Finally, given the shift from cardiac to noncardiac causes of death as age and length of follow-up increase, analyses of coronary revascularization cases may be most informative if early periprocedural mortality is described separately from long-term mortality and the cohort is subdivided into discrete follow-up intervals (i.e., first year, years 2 through 5).
3.3 Study limitations
Despite a careful review of all available documentation, cause of death ascertainment was based largely on death certificate data and was determined by a single physician. As previously noted, cause of death ascertainment from death certificates may be unreliable [12–15], and misclassification of cause of death could have occurred. Assuming nondifferential cause of death misclassification, the probable net effect would be biased toward the null. This rationale would also apply to the 63 patients (3% of study cohort) with incomplete follow-up in whom misclassification may have occurred. The life-table estimates for cardiac and noncardiac mortality in this report also assume statistical independence of the times to cardiac and noncardiac death—an assumption that cannot be tested.
In addition, all of the Registry patients were treated in 1985–1986, with 5-year follow-up extending into 1991. Technologic advances in the field of interventional cardiology over the last decade, including widespread use of stents and increased use of platelet glycoprotein IIb/IIIa inhibitors, may be providing improved long-term survival after more recent coronary revascularization. Therefore, it is possible that the cardiac/noncardiac mortality rate ratio would be different in a cohort of similar patients treated today and followed long-term. This possibility further underscores the importance of investigating all-cause and cause-specific mortality in coronary intervention studies involving elderly patients and long-term follow-up.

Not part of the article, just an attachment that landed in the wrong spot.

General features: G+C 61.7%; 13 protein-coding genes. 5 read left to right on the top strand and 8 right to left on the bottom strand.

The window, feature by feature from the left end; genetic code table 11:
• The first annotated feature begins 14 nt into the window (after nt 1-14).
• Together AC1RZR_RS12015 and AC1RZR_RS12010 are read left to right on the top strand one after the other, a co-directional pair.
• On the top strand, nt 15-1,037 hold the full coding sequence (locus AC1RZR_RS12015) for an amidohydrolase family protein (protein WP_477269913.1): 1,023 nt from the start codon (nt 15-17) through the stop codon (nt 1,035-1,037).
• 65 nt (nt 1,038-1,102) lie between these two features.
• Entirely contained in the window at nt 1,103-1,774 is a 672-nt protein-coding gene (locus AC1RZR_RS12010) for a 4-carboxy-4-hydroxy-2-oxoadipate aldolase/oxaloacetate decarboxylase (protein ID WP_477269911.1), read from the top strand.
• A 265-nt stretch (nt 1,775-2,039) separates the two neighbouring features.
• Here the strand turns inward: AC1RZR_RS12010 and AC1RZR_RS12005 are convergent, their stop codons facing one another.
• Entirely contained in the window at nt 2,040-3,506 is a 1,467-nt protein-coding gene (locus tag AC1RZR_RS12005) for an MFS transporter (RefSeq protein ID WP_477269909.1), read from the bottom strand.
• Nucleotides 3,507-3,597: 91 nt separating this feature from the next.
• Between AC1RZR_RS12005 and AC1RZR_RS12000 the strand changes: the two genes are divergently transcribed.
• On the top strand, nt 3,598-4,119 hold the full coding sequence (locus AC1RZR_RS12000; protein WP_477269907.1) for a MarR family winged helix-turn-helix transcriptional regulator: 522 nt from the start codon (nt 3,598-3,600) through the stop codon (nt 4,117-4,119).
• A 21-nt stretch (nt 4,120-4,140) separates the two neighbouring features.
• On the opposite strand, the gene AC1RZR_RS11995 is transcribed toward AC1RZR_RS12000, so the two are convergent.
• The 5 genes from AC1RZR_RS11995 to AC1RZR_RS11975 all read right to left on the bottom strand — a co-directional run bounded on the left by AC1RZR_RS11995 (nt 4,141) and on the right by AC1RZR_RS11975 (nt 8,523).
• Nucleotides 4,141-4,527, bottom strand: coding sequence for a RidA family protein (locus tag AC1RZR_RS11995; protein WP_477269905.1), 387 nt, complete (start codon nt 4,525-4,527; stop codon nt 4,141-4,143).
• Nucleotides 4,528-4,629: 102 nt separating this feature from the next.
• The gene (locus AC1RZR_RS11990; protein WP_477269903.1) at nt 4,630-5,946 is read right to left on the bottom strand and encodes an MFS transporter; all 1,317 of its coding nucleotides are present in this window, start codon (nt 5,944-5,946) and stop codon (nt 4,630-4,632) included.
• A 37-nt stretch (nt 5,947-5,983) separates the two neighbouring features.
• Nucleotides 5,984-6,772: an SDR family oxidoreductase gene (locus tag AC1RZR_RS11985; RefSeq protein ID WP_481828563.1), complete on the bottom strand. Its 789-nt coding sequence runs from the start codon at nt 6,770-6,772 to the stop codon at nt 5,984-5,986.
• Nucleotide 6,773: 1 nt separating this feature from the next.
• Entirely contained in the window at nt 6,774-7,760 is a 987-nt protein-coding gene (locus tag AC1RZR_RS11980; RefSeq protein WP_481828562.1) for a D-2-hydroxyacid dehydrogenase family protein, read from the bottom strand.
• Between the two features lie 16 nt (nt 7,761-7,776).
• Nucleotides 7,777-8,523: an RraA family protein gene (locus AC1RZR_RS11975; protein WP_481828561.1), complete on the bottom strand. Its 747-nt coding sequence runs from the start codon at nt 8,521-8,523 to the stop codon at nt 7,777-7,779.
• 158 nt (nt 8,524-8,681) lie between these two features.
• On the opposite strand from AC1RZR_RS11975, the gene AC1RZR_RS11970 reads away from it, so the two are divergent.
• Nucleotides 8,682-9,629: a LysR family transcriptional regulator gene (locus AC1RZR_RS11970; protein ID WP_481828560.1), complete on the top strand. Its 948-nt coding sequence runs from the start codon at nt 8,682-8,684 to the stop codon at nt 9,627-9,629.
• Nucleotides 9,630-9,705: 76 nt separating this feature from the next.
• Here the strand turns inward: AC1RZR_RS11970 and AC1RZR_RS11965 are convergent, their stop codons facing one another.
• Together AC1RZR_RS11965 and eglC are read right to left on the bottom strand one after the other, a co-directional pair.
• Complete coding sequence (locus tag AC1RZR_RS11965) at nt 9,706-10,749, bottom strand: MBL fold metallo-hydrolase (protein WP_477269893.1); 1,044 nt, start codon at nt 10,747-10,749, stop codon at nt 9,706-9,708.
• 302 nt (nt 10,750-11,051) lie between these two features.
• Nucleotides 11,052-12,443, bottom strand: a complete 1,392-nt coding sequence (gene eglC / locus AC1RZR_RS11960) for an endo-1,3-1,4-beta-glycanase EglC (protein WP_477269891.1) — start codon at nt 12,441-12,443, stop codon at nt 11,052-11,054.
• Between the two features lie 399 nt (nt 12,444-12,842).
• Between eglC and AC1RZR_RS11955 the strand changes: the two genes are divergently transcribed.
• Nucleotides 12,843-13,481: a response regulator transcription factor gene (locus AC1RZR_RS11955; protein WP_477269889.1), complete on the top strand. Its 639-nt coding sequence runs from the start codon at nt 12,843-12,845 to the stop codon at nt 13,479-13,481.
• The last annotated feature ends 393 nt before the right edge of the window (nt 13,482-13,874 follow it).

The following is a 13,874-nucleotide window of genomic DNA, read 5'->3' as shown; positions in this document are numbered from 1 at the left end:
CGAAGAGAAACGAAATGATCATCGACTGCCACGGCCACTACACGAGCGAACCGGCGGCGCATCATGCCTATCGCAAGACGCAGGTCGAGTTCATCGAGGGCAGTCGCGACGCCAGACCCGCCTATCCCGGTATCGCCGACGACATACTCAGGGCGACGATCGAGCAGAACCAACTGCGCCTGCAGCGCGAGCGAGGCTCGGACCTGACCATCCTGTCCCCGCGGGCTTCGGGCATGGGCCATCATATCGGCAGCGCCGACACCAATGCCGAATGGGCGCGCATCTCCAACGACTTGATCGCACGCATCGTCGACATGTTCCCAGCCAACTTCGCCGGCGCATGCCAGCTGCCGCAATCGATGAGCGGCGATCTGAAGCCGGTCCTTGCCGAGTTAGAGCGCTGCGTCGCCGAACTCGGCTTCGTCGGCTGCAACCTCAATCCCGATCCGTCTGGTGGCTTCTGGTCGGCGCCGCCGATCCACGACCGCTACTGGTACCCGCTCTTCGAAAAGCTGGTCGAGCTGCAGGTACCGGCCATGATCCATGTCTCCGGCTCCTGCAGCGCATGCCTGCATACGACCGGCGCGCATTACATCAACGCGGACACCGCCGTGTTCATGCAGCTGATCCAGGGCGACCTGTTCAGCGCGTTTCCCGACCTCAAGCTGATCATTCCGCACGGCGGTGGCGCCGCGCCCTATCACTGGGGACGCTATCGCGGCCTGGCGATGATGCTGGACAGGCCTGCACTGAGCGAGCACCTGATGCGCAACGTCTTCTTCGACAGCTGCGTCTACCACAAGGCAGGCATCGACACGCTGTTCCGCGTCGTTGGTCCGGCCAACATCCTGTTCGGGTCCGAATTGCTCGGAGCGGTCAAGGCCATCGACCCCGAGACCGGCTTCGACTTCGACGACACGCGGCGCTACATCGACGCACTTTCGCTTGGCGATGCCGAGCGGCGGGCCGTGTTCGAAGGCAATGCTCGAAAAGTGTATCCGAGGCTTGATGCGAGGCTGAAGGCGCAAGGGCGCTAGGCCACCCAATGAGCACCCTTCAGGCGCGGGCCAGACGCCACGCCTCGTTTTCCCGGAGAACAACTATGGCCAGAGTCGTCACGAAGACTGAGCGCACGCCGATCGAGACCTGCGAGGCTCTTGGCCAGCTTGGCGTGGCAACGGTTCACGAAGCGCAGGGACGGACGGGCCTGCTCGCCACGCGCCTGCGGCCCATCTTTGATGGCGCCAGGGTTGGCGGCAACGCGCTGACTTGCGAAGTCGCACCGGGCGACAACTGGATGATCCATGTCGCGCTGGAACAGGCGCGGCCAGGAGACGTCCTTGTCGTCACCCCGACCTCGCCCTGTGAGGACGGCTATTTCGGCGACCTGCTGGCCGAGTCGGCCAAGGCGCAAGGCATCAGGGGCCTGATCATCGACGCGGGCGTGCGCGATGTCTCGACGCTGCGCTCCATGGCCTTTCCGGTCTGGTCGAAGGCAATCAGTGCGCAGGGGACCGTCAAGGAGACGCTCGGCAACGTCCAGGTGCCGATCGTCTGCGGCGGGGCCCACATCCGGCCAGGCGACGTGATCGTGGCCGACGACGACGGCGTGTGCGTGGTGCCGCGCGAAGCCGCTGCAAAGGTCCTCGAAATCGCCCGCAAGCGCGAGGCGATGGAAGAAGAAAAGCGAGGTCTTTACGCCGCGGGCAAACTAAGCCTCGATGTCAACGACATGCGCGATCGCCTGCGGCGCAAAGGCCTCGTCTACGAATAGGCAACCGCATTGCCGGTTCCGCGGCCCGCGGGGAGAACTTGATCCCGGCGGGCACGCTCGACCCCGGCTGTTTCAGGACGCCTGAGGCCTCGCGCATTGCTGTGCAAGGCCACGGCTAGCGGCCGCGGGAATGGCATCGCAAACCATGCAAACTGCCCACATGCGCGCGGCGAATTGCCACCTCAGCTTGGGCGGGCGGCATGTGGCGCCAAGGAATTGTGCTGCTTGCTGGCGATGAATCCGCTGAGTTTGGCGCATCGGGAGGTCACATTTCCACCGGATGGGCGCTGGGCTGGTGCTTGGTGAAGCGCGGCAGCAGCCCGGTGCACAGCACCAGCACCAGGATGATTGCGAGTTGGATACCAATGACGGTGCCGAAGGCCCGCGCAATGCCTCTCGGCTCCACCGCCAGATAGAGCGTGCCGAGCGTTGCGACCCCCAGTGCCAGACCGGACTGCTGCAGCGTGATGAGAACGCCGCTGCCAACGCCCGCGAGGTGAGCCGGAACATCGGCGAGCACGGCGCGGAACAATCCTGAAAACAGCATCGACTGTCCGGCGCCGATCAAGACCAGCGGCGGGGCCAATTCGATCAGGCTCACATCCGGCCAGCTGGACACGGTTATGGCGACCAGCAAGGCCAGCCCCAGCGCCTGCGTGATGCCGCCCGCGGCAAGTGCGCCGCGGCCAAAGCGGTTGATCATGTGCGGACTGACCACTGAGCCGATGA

In this follow-up study of 2,127 consecutive patients undergoing initial PTCA in the 1985–1986 NHLBI PTCA Registry, at 5 years after the index procedure, 9.6% had died. Cardiac causes were identified in 52.7%, with the leading cause secondary to sudden cardiac death or MI. The majority of cardiac deaths occurred within the initial 2 years; after this, the majority of deaths were related to noncardiac causes. On multivariate analysis, age ≥65 years was an independent predictor of 5-year mortality but not cardiac mortality. Although all-cause mortality is a more reliable end point than cause-specific mortality, both cardiac and all-cause mortality should be considered in coronary intervention studies involving older patients and long-term follow-up.
Appendix A Appendix
- coronary artery bypass graft surgery
- congestive heart failure
- myocardial infarction
- National Heart, Lung, and Blood Institute
- percutaneous transluminal coronary angioplasty
- relative risk
- Received March 10, 1997.
- Revision received June 10, 1997.
- Accepted June 21, 1997.
- The American College of Cardiology